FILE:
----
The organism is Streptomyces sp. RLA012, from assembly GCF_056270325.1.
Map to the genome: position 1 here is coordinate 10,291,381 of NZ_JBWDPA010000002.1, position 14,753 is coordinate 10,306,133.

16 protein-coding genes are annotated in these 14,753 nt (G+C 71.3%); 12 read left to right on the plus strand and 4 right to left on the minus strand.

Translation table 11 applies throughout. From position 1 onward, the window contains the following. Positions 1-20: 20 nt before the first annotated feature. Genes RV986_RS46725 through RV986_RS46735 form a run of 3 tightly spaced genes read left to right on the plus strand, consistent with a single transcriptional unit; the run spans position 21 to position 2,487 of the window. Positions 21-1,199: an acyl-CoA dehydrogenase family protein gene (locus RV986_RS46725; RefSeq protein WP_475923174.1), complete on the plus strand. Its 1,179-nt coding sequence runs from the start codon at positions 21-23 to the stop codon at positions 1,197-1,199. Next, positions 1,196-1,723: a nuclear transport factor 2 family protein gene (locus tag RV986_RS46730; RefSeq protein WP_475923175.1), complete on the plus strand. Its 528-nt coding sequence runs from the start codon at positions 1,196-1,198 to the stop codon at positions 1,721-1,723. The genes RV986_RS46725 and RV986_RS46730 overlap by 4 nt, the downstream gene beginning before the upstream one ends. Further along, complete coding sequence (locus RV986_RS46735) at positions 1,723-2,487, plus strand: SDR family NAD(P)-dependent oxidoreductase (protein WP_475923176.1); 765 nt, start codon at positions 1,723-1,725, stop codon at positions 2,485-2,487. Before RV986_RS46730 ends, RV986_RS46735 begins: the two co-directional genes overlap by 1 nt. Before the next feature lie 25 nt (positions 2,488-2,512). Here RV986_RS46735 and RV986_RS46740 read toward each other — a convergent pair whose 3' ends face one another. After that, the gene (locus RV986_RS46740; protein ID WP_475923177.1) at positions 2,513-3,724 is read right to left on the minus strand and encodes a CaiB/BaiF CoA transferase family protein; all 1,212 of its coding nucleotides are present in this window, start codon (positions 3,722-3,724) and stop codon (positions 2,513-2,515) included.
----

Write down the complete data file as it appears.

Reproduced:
The organism is Streptomyces sp. RLA012, from assembly GCF_056270325.1.
Map to the genome: position 1 here is coordinate 10,291,381 of NZ_JBWDPA010000002.1, position 14,753 is coordinate 10,306,133.

16 protein-coding genes are annotated in these 14,753 nt (G+C 71.3%); 12 read left to right on the plus strand and 4 right to left on the minus strand.

Translation table 11 applies throughout. From position 1 onward, the window contains the following. Positions 1-20: 20 nt before the first annotated feature. Genes RV986_RS46725 through RV986_RS46735 form a run of 3 tightly spaced genes read left to right on the plus strand, consistent with a single transcriptional unit; the run spans position 21 to position 2,487 of the window. Positions 21-1,199: an acyl-CoA dehydrogenase family protein gene (locus RV986_RS46725; RefSeq protein WP_475923174.1), complete on the plus strand. Its 1,179-nt coding sequence runs from the start codon at positions 21-23 to the stop codon at positions 1,197-1,199. Next, positions 1,196-1,723: a nuclear transport factor 2 family protein gene (locus tag RV986_RS46730; RefSeq protein WP_475923175.1), complete on the plus strand. Its 528-nt coding sequence runs from the start codon at positions 1,196-1,198 to the stop codon at positions 1,721-1,723. The genes RV986_RS46725 and RV986_RS46730 overlap by 4 nt, the downstream gene beginning before the upstream one ends. Further along, complete coding sequence (locus RV986_RS46735) at positions 1,723-2,487, plus strand: SDR family NAD(P)-dependent oxidoreductase (protein WP_475923176.1); 765 nt, start codon at positions 1,723-1,725, stop codon at positions 2,485-2,487. Before RV986_RS46730 ends, RV986_RS46735 begins: the two co-directional genes overlap by 1 nt. Before the next feature lie 25 nt (positions 2,488-2,512). Here RV986_RS46735 and RV986_RS46740 read toward each other — a convergent pair whose 3' ends face one another. After that, the gene (locus RV986_RS46740; protein ID WP_475923177.1) at positions 2,513-3,724 is read right to left on the minus strand and encodes a CaiB/BaiF CoA transferase family protein; all 1,212 of its coding nucleotides are present in this window, start codon (positions 3,722-3,724) and stop codon (positions 2,513-2,515) included.